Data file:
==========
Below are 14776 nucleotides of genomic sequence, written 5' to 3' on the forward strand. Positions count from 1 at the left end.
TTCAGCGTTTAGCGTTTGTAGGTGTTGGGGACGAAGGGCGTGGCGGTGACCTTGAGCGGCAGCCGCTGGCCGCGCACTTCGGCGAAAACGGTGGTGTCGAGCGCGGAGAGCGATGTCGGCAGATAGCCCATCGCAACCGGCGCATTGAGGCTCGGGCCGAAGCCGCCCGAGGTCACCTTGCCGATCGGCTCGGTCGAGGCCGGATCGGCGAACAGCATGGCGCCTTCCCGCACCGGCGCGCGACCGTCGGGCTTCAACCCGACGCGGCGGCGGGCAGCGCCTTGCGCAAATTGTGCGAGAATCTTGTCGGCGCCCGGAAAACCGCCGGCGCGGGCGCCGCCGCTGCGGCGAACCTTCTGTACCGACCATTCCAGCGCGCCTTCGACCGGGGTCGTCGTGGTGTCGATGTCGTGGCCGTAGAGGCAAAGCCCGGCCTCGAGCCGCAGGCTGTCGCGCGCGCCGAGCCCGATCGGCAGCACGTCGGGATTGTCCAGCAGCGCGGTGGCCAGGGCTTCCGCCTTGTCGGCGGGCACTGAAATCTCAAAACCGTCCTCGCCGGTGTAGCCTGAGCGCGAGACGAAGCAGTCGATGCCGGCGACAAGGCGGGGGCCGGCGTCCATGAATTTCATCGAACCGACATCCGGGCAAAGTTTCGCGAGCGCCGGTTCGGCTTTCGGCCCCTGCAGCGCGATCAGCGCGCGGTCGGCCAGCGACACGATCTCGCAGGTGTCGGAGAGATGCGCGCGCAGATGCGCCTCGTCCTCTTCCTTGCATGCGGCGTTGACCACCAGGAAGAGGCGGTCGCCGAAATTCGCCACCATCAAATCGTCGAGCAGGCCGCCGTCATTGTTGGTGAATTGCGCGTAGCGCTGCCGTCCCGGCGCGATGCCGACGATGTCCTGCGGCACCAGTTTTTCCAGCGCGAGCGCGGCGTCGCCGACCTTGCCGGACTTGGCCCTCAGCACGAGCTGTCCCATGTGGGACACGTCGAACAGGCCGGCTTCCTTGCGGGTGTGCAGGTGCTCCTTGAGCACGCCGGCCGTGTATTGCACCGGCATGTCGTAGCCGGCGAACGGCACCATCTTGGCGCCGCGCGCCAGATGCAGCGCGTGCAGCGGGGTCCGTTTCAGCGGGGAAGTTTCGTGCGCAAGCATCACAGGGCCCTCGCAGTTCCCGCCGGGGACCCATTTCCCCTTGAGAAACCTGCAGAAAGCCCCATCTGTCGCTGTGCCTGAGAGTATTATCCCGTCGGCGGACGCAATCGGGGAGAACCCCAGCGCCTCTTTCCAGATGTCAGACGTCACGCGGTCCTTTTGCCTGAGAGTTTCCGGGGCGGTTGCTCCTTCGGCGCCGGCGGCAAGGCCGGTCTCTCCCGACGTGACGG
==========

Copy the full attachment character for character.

Below are 14776 nucleotides of genomic sequence, written 5' to 3' on the forward strand. Positions count from 1 at the left end.
TTCAGCGTTTAGCGTTTGTAGGTGTTGGGGACGAAGGGCGTGGCGGTGACCTTGAGCGGCAGCCGCTGGCCGCGCACTTCGGCGAAAACGGTGGTGTCGAGCGCGGAGAGCGATGTCGGCAGATAGCCCATCGCAACCGGCGCATTGAGGCTCGGGCCGAAGCCGCCCGAGGTCACCTTGCCGATCGGCTCGGTCGAGGCCGGATCGGCGAACAGCATGGCGCCTTCCCGCACCGGCGCGCGACCGTCGGGCTTCAACCCGACGCGGCGGCGGGCAGCGCCTTGCGCAAATTGTGCGAGAATCTTGTCGGCGCCCGGAAAACCGCCGGCGCGGGCGCCGCCGCTGCGGCGAACCTTCTGTACCGACCATTCCAGCGCGCCTTCGACCGGGGTCGTCGTGGTGTCGATGTCGTGGCCGTAGAGGCAAAGCCCGGCCTCGAGCCGCAGGCTGTCGCGCGCGCCGAGCCCGATCGGCAGCACGTCGGGATTGTCCAGCAGCGCGGTGGCCAGGGCTTCCGCCTTGTCGGCGGGCACTGAAATCTCAAAACCGTCCTCGCCGGTGTAGCCTGAGCGCGAGACGAAGCAGTCGATGCCGGCGACAAGGCGGGGGCCGGCGTCCATGAATTTCATCGAACCGACATCCGGGCAAAGTTTCGCGAGCGCCGGTTCGGCTTTCGGCCCCTGCAGCGCGATCAGCGCGCGGTCGGCCAGCGACACGATCTCGCAGGTGTCGGAGAGATGCGCGCGCAGATGCGCCTCGTCCTCTTCCTTGCATGCGGCGTTGACCACCAGGAAGAGGCGGTCGCCGAAATTCGCCACCATCAAATCGTCGAGCAGGCCGCCGTCATTGTTGGTGAATTGCGCGTAGCGCTGCCGTCCCGGCGCGATGCCGACGATGTCCTGCGGCACCAGTTTTTCCAGCGCGAGCGCGGCGTCGCCGACCTTGCCGGACTTGGCCCTCAGCACGAGCTGTCCCATGTGGGACACGTCGAACAGGCCGGCTTCCTTGCGGGTGTGCAGGTGCTCCTTGAGCACGCCGGCCGTGTATTGCACCGGCATGTCGTAGCCGGCGAACGGCACCATCTTGGCGCCGCGCGCCAGATGCAGCGCGTGCAGCGGGGTCCGTTTCAGCGGGGAAGTTTCGTGCGCAAGCATCACAGGGCCCTCGCAGTTCCCGCCGGGGACCCATTTCCCCTTGAGAAACCTGCAGAAAGCCCCATCTGTCGCTGTGCCTGAGAGTATTATCCCGTCGGCGGACGCAATCGGGGAGAACCCCAGCGCCTCTTTCCAGATGTCAGACGTCACGCGGTCCTTTTGCCTGAGAGTTTCCGGGGCGGTTGCTCCTTCGGCGCCGGCGGCAAGGCCGGTCTCTCCCGACGTGACGG